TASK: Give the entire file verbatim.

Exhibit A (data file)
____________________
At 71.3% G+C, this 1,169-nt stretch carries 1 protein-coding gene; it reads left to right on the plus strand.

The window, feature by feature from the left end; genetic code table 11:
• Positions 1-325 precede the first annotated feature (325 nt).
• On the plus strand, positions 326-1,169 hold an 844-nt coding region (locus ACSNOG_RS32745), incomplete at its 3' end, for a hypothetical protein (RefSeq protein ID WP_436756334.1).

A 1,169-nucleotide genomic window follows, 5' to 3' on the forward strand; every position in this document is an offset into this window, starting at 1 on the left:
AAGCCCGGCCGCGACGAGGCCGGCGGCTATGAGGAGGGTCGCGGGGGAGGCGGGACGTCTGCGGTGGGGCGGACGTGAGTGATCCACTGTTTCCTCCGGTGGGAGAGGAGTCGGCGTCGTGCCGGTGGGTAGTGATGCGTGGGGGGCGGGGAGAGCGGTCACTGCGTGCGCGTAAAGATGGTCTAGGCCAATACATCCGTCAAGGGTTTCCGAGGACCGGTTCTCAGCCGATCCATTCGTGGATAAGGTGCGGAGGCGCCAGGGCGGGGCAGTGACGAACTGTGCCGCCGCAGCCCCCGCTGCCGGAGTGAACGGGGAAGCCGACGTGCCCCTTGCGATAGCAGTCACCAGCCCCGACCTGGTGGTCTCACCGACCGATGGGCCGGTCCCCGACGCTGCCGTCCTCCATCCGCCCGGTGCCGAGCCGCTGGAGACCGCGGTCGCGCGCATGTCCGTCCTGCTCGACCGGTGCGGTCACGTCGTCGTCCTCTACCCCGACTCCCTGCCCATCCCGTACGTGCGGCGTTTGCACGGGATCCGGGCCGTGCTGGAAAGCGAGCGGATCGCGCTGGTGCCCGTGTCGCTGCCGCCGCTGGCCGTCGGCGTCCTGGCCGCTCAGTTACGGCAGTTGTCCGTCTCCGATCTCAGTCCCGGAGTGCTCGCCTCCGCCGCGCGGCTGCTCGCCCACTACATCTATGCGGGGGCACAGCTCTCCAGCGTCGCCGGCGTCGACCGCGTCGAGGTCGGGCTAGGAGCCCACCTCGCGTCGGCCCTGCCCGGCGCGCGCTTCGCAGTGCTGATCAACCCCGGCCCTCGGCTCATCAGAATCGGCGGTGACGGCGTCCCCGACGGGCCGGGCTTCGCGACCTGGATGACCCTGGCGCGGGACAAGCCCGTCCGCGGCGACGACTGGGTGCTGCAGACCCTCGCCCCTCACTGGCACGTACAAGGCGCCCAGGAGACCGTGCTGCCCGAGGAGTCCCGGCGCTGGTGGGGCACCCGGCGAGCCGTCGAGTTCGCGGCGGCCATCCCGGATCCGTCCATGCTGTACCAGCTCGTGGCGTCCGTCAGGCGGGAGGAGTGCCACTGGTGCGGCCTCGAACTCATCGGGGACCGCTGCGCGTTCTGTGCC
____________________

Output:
At 71.3% G+C, this 1,169-nt stretch carries 1 protein-coding gene; it reads left to right on the plus strand.

The window, feature by feature from the left end; genetic code table 11:
• Positions 1-325 precede the first annotated feature (325 nt).
• On the plus strand, positions 326-1,169 hold an 844-nt coding region (locus ACSNOG_RS32745), incomplete at its 3' end, for a hypothetical protein (RefSeq protein ID WP_436756334.1).

A 1,169-nucleotide genomic window follows, 5' to 3' on the forward strand; every position in this document is an offset into this window, starting at 1 on the left:
AAGCCCGGCCGCGACGAGGCCGGCGGCTATGAGGAGGGTCGCGGGGGAGGCGGGACGTCTGCGGTGGGGCGGACGTGAGTGATCCACTGTTTCCTCCGGTGGGAGAGGAGTCGGCGTCGTGCCGGTGGGTAGTGATGCGTGGGGGGCGGGGAGAGCGGTCACTGCGTGCGCGTAAAGATGGTCTAGGCCAATACATCCGTCAAGGGTTTCCGAGGACCGGTTCTCAGCCGATCCATTCGTGGATAAGGTGCGGAGGCGCCAGGGCGGGGCAGTGACGAACTGTGCCGCCGCAGCCCCCGCTGCCGGAGTGAACGGGGAAGCCGACGTGCCCCTTGCGATAGCAGTCACCAGCCCCGACCTGGTGGTCTCACCGACCGATGGGCCGGTCCCCGACGCTGCCGTCCTCCATCCGCCCGGTGCCGAGCCGCTGGAGACCGCGGTCGCGCGCATGTCCGTCCTGCTCGACCGGTGCGGTCACGTCGTCGTCCTCTACCCCGACTCCCTGCCCATCCCGTACGTGCGGCGTTTGCACGGGATCCGGGCCGTGCTGGAAAGCGAGCGGATCGCGCTGGTGCCCGTGTCGCTGCCGCCGCTGGCCGTCGGCGTCCTGGCCGCTCAGTTACGGCAGTTGTCCGTCTCCGATCTCAGTCCCGGAGTGCTCGCCTCCGCCGCGCGGCTGCTCGCCCACTACATCTATGCGGGGGCACAGCTCTCCAGCGTCGCCGGCGTCGACCGCGTCGAGGTCGGGCTAGGAGCCCACCTCGCGTCGGCCCTGCCCGGCGCGCGCTTCGCAGTGCTGATCAACCCCGGCCCTCGGCTCATCAGAATCGGCGGTGACGGCGTCCCCGACGGGCCGGGCTTCGCGACCTGGATGACCCTGGCGCGGGACAAGCCCGTCCGCGGCGACGACTGGGTGCTGCAGACCCTCGCCCCTCACTGGCACGTACAAGGCGCCCAGGAGACCGTGCTGCCCGAGGAGTCCCGGCGCTGGTGGGGCACCCGGCGAGCCGTCGAGTTCGCGGCGGCCATCCCGGATCCGTCCATGCTGTACCAGCTCGTGGCGTCCGTCAGGCGGGAGGAGTGCCACTGGTGCGGCCTCGAACTCATCGGGGACCGCTGCGCGTTCTGTGCC